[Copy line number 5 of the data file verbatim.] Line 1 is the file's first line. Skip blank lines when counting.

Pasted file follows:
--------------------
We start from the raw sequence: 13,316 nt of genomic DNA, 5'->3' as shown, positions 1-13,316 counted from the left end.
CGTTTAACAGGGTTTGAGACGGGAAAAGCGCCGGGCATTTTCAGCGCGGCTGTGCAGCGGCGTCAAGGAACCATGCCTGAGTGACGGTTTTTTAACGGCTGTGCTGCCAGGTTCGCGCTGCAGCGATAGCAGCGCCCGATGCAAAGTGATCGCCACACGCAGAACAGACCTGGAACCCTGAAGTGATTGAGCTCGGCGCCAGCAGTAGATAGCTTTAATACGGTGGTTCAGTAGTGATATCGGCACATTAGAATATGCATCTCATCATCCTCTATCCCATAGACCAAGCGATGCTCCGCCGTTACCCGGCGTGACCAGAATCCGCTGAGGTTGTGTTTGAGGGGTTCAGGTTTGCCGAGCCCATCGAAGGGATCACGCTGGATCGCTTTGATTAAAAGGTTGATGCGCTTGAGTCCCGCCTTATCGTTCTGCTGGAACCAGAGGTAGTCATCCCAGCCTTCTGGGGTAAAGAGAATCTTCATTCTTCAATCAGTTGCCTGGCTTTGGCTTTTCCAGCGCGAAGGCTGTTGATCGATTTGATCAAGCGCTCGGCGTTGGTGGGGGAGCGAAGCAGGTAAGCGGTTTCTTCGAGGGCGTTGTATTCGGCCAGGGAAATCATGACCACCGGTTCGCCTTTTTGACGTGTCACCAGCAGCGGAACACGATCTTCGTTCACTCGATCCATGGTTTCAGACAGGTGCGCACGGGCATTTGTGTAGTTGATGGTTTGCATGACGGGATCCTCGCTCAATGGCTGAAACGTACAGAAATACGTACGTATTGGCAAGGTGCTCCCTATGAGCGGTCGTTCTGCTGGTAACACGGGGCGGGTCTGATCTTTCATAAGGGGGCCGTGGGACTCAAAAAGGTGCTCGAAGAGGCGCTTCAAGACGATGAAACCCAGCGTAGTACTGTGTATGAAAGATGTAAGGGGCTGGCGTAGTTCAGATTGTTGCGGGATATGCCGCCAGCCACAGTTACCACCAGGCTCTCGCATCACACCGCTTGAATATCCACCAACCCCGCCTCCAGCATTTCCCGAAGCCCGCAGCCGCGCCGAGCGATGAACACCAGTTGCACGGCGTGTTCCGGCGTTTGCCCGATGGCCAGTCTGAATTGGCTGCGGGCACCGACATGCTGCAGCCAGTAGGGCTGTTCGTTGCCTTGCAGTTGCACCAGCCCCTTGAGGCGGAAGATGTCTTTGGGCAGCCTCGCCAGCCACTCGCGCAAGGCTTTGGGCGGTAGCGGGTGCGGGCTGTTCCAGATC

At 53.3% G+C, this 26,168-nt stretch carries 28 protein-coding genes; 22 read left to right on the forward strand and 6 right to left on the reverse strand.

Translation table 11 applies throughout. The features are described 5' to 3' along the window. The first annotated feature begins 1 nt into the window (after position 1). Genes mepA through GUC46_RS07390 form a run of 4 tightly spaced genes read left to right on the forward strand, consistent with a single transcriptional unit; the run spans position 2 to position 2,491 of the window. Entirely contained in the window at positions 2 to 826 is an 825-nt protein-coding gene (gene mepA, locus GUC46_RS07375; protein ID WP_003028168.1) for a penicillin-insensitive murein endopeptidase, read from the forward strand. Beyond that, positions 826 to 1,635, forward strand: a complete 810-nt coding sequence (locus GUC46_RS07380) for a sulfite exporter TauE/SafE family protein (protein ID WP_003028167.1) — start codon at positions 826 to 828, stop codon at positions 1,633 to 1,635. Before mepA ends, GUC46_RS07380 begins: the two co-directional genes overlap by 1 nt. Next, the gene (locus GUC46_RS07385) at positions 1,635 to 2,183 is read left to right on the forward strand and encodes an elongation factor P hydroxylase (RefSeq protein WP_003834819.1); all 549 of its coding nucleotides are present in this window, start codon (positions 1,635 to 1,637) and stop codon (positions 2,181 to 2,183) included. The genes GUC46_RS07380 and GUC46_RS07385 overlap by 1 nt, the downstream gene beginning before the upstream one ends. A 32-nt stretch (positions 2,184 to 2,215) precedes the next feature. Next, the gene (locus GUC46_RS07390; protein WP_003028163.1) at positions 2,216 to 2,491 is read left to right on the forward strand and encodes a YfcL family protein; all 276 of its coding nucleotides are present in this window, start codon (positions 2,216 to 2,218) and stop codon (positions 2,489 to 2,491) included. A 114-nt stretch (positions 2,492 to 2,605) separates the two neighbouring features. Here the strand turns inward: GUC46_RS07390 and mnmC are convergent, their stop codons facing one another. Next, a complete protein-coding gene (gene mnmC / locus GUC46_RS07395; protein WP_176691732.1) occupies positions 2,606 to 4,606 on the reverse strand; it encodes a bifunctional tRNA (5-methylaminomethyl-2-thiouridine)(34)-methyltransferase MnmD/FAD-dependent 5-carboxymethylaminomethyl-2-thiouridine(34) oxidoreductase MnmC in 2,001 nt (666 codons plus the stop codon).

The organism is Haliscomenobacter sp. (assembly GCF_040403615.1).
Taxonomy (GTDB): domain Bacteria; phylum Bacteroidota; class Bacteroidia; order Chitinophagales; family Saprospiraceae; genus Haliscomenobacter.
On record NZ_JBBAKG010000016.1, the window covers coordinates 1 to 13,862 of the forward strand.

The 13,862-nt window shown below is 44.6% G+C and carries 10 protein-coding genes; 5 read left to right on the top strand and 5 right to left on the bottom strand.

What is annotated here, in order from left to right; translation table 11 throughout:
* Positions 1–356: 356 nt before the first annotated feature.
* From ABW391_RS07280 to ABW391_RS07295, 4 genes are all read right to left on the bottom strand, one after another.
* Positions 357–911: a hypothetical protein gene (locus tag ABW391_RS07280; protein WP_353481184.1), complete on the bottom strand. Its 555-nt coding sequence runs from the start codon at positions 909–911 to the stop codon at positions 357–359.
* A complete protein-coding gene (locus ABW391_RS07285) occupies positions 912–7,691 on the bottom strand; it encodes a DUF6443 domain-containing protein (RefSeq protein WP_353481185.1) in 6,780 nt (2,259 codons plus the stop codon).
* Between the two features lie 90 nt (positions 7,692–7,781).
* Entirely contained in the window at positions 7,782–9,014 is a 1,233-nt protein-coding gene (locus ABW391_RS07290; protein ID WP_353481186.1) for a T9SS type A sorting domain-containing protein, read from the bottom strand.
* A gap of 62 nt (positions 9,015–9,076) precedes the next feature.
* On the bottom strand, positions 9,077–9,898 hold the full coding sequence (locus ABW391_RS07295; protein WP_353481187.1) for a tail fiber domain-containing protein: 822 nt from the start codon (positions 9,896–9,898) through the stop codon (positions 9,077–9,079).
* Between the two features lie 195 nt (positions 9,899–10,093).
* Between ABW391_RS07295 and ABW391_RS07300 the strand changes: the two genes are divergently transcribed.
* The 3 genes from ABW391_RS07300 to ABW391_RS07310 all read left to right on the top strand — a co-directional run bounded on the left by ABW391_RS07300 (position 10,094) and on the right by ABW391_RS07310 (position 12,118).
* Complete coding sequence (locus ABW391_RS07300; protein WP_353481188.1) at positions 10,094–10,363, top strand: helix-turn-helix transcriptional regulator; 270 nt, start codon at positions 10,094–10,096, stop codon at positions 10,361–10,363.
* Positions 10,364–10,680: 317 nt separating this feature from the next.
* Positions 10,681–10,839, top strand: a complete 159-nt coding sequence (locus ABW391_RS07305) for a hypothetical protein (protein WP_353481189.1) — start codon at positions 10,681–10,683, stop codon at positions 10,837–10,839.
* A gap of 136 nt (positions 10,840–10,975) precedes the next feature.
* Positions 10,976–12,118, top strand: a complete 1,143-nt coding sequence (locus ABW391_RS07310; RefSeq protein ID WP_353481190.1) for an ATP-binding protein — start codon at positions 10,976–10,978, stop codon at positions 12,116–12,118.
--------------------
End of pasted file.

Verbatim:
The organism is Haliscomenobacter sp. (assembly GCF_040403615.1).